Real Estate Investing 101: What Types Of Houses Should I Invest In?

One question that new investors often ask is what type of house they should invest in. It’s an essential question, and frankly, there’s no one answer that is right for everyone.

After all, each investor has their own goals, ideals, and budget to work with – especially ones looking for a rental property.  Some investors might find specific pros more attractive than others, or that certain cons are non-negotiable.

So, how can we answer this question? What types of houses are the best to invest in?

In this post, we’re going to cover the pros and cons of houses based on the time period of when they were built.

A property’s construction date is where the most noticeable and relatively consistent differences are. For example, during the early 20th century, modern amenities were not available like they are today, which directly affected the construction choices. Similarly, the exterior styles, renovation eligibility, and more vary based on a property’s age.

Depending on the type of investor you are, you might find that one time period offers you the opportunities that work the best for your portfolio.

So, let’s dive in!

Homes Built Between 1920-1940

Homes constructed in the early 20th century are often in lower-income yet highly established neighborhoods.

Since they didn’t have access to modern machinery at the time, these are houses that were built primarily in flat areas.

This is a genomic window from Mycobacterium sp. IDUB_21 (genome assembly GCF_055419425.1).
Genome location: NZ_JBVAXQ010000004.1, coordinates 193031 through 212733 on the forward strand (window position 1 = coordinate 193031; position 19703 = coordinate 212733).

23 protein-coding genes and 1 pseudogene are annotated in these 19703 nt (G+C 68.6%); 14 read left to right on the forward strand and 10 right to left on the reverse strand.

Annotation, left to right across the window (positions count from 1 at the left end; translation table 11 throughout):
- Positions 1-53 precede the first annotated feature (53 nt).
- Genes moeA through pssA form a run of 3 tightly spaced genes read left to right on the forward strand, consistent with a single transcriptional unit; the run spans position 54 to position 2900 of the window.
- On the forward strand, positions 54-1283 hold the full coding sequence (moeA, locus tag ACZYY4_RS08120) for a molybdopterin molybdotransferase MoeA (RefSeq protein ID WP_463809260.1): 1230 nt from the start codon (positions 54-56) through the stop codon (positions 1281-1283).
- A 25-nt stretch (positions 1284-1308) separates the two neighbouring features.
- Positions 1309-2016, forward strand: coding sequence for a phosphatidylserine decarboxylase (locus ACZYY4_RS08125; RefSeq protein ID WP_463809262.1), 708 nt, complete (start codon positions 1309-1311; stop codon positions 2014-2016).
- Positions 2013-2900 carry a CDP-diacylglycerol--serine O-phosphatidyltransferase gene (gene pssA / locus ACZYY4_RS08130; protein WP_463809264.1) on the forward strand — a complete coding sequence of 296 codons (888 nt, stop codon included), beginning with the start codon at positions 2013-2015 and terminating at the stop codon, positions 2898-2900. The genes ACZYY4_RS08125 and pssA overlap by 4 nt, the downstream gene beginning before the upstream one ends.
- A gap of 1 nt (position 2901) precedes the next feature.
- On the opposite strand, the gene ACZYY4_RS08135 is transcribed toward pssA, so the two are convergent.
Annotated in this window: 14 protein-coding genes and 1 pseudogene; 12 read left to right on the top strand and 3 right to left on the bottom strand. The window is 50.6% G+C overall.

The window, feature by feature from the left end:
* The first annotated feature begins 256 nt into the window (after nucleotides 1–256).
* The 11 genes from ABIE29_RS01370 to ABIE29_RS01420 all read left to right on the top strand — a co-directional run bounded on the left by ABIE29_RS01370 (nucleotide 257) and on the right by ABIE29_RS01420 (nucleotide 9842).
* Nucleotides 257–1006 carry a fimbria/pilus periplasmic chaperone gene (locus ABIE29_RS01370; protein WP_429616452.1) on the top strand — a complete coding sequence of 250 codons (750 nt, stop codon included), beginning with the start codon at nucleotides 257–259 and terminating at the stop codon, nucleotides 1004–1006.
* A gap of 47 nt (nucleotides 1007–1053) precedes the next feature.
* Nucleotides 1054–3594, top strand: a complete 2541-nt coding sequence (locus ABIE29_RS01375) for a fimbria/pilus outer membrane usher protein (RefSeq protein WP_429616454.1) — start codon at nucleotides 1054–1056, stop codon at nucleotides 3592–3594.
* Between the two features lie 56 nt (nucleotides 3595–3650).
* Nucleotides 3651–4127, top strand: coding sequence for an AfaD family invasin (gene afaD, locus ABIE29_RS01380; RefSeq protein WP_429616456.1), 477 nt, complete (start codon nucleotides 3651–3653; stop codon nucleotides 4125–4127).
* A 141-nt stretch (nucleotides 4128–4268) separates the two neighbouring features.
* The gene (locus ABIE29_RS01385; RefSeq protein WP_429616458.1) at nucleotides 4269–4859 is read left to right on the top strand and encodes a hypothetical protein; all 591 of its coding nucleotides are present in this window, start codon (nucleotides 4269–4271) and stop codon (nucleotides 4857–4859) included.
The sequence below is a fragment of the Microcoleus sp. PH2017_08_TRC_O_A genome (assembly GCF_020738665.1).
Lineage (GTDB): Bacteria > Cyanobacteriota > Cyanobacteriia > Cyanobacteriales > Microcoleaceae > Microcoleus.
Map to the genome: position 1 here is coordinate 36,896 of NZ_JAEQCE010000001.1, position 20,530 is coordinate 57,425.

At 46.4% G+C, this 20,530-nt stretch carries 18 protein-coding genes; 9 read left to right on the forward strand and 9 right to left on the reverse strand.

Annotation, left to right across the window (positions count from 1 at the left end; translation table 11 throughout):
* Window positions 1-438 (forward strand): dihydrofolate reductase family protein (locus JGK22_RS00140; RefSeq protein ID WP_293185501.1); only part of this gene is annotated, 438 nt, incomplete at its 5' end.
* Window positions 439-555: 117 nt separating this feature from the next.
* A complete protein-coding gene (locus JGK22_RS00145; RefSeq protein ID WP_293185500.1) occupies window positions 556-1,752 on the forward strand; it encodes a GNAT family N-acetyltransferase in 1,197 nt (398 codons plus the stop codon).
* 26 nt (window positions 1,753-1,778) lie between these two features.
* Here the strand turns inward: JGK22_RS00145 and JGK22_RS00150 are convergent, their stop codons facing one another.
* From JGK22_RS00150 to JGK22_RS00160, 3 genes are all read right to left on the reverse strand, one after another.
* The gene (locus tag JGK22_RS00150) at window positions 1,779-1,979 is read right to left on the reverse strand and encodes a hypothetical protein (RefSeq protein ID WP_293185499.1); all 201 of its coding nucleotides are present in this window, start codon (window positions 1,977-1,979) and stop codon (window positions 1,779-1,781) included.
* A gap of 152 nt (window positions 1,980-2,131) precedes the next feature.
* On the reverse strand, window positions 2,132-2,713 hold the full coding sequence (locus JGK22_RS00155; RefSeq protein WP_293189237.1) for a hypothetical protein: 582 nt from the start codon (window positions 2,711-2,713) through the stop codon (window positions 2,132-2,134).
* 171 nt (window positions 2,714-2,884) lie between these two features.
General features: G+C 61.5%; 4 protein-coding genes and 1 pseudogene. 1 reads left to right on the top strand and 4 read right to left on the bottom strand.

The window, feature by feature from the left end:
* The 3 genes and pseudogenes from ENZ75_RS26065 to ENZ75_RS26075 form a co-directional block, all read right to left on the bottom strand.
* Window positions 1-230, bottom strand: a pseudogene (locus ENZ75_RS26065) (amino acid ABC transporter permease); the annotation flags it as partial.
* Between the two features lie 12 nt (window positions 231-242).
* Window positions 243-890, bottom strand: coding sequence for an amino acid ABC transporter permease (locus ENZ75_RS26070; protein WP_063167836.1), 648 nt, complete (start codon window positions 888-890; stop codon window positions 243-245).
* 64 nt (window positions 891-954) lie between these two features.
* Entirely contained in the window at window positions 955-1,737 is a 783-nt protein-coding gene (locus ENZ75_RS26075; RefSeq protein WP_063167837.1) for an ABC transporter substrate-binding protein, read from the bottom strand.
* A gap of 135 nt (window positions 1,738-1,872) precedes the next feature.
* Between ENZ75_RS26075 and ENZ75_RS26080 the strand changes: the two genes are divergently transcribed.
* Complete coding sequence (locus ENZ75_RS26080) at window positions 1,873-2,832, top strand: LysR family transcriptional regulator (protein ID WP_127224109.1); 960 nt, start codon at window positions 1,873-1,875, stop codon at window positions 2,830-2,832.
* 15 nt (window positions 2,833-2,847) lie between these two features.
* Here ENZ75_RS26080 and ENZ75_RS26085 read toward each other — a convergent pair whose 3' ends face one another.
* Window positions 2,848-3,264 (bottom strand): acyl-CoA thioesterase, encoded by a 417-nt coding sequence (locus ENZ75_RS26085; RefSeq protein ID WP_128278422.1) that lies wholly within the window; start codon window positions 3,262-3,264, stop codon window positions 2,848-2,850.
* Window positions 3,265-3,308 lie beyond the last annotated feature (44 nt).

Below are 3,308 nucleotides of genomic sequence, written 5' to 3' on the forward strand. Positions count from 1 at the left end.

Especially in the south, they typically have high ceiling lines and high rooflines. This was because there was no air conditioning during the time they were constructed. Something for investors to consider is that those high ceilings may cause issues with heating and cooling due to the bigger space.

The positive side is that the architecture is oftentimes unique, with styles such as craftsman and art-deco. These styles can be charming for residents.

For investors looking to renovate a space, homes in this age group can provide a great opportunity.

Additionally, these renovations may be required due to compliance codes. They may or may not have been retrofitted with things like heating and air conditioning. Some modern plumbing and modern electrical could have been added, but sometimes they haven’t been.

You can expect repair and maintenance numbers on these homes will be higher, which is something investors will need to account for.